Ophthalmologist Beauty Tips To Follow for Healthy Eyes

Ophthalmologist Beauty Tips To Follow for Healthy Eyes

The thin skin around the eyes is among the most delicate on your whole body, which means it’s the first area where you’ll notice signs of aging. And because your eyes themselves are an orifice, they’re highly vulnerable to the products you put around them. In fact, the chemicals involved in certain makeup products and beauty services can damage your eyes, explains Diane Hilal-Campo, MD, a board-certified ophthalmologist in New Jersey.

“The eye cosmetics industry is not well regulated,” says Dr. Hilal-Campo, founder of eye-friendly cosmetic brand Twenty/Twenty Beauty. “A lot of these ingredients can be damaging to the structures of the ocular surface, cause inflammation, and contribute to dry eye. Although dry eye sounds innocuous, your eyes are more susceptible to infection and vision impairment when they lack adequate moisture.”

As an eye surgeon, there are some beauty practices Dr. Hilal Campo would never do. Read about them below.

Ophthalmologist beauty tips to follow for optimal eye health

1. Avoid tightlining

Tightlining involves lining your water line (the line of skin between your eyelashes and your eyes) with eyeliner. The wet line is home to the meibomian glands that keep your eyes moist. “You’re only born with a certain number of them, and they’re very delicate,” says Dr. Hilal-Campo. “When you block the glands using tightlining, you’re preventing the oils from coming out and killing the glands. Once these glands are dead, they don’t regenerate.”

If you regularly tightline and experience dry eye, it’s best you give up the practice. “Those who tightline, if you tell them to stop tight lining, the dry eye gets better immediately,” says Dr. Hilal Campo.

2. Be cautious with eyelash extensions and false lash strips

dr. Hilal-Campo isn’t a fan of lash extensions. “The adhesives have formaldehyde that can damage the meibomian glands,” she says. Additionally, the adhesive can break off the lashes, causing even shorter lashes and leading to a dependence on extensions that can be hard to break. If you’re going to get lash extensions, she recommends going to an eye spa run by an optometrist. “A lot of optometrists are opening eye spas,” says Dr. Hilal-Campo, where there’s an aesthetician who does the lash extensions and if they notice any eye or lash health issues, she can refer them right to the in-house optometrist.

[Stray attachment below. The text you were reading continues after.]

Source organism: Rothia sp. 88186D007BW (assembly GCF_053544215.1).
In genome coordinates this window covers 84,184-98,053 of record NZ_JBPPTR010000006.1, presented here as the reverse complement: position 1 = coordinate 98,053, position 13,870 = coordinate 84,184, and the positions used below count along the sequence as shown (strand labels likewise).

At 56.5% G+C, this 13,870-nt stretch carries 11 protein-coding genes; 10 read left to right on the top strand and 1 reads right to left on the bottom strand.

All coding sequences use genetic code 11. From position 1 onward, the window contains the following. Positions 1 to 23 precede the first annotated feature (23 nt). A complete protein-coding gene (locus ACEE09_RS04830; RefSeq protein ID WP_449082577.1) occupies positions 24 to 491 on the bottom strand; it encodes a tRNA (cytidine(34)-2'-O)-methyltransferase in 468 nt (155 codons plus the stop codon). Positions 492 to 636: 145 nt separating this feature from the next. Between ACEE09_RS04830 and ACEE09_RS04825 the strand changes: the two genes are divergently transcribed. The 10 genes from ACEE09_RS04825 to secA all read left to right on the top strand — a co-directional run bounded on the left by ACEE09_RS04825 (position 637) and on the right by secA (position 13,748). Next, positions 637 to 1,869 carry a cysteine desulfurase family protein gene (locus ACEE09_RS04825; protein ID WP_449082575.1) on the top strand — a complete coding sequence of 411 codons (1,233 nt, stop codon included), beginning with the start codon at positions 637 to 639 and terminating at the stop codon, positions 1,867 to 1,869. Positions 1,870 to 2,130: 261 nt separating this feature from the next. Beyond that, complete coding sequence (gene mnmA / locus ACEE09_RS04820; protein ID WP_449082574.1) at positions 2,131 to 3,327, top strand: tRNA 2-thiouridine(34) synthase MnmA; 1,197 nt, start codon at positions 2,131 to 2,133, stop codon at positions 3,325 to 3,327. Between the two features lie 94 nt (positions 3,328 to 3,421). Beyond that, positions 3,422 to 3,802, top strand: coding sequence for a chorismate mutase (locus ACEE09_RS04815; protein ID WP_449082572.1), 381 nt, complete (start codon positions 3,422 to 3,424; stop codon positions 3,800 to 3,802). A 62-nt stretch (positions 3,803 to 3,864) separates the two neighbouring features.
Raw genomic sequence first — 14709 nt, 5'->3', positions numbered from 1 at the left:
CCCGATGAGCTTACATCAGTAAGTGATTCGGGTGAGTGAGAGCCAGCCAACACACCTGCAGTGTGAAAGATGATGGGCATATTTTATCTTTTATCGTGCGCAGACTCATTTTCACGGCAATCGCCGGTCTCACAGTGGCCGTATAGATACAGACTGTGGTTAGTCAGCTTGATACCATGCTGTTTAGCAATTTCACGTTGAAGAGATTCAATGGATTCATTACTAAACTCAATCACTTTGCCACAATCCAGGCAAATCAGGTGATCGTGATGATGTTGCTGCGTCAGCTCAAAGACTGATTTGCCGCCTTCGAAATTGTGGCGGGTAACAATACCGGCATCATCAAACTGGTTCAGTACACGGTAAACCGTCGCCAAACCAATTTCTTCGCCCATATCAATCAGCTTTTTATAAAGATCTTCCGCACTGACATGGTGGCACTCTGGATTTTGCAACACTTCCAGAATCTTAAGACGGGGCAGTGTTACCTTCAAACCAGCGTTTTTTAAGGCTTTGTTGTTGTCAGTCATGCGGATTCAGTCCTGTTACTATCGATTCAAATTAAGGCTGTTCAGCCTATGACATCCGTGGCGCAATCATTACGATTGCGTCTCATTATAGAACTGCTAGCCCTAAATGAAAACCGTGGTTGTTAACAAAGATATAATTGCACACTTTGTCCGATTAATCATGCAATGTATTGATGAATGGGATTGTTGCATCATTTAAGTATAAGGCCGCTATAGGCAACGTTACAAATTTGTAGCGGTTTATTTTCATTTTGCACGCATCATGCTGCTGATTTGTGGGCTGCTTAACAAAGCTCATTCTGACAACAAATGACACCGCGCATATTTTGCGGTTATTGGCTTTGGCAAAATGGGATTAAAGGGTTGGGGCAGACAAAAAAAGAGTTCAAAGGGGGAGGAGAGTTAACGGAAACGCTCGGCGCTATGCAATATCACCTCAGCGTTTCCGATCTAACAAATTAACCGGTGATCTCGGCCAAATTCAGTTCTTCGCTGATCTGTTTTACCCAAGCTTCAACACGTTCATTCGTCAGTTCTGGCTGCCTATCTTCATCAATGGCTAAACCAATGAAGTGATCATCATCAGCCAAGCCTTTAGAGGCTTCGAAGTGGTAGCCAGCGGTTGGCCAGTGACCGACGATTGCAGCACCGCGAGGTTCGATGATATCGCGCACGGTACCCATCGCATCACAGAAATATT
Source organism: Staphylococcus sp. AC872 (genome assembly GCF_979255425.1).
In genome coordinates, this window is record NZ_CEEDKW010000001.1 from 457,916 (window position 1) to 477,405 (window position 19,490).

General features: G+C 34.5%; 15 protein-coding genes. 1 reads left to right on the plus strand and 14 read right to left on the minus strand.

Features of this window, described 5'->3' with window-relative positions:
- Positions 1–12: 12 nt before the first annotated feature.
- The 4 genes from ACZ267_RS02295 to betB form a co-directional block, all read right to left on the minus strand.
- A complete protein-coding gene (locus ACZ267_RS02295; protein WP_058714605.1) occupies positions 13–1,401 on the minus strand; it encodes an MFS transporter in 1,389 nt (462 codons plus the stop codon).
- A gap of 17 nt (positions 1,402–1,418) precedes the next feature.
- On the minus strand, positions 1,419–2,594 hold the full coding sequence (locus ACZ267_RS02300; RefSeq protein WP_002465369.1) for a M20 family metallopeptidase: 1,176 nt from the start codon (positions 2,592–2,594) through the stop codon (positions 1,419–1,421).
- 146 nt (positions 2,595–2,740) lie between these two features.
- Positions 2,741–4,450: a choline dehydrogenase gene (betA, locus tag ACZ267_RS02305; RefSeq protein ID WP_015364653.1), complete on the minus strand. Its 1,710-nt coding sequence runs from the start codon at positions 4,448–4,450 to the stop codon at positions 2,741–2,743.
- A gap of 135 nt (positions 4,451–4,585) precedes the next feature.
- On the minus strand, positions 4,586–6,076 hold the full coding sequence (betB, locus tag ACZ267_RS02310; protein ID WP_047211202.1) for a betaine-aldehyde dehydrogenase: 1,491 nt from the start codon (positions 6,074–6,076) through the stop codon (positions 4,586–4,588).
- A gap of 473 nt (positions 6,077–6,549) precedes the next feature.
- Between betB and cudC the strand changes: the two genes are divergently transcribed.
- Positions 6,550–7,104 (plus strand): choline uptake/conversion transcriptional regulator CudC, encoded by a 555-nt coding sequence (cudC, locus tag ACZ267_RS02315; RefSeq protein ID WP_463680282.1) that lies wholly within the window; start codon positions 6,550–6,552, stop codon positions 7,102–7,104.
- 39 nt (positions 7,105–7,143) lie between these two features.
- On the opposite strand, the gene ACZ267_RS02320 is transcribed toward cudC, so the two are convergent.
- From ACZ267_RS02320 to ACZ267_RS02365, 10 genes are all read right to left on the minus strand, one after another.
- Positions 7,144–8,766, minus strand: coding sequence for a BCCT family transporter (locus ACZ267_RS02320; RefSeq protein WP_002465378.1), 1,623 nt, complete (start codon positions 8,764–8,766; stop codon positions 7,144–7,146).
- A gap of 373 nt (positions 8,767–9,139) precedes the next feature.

If you’re wearing lash extensions, it’s important to keep them clean. “I see terrible infections at the base of the lashes of eyelash extension wearers because they don’t clean them,” says Dr. Hilal-Campo. This can be tricky because some ingredients like oils and micelles can weaken the adhesive and cause your extensions to fall off. That’s why dr. Hilal-Campo recommends using the Twenty/Twenty Beauty Easy on the Eyes Calming Face Mist with Hypochlorous Acid ($42). “Put some on a cotton round or on a microfiber cloth and scrub the base of the lashes twice a day,” she says.

And if reading all of this has you considering swapping lash lifts for regular strip lashes, Dr. Hilal-Campo says they’re not any better. “The glues are not good for your eyes,” she says.

3. Stear clear or lash lifts

Lash lifts use chemicals to break down the disulfide bonds in your lashes to then reshape so the lashes have a more lifted curl to them. “They’re very bad for you, the chemicals are terrible,” says Dr. Hilal-Campo. “If you’re going to have it done, don’t do it yourself at home. Because putting these chemicals with your eyes open, on your own eyes, is not good. I would not recommend doing them at all though really.”

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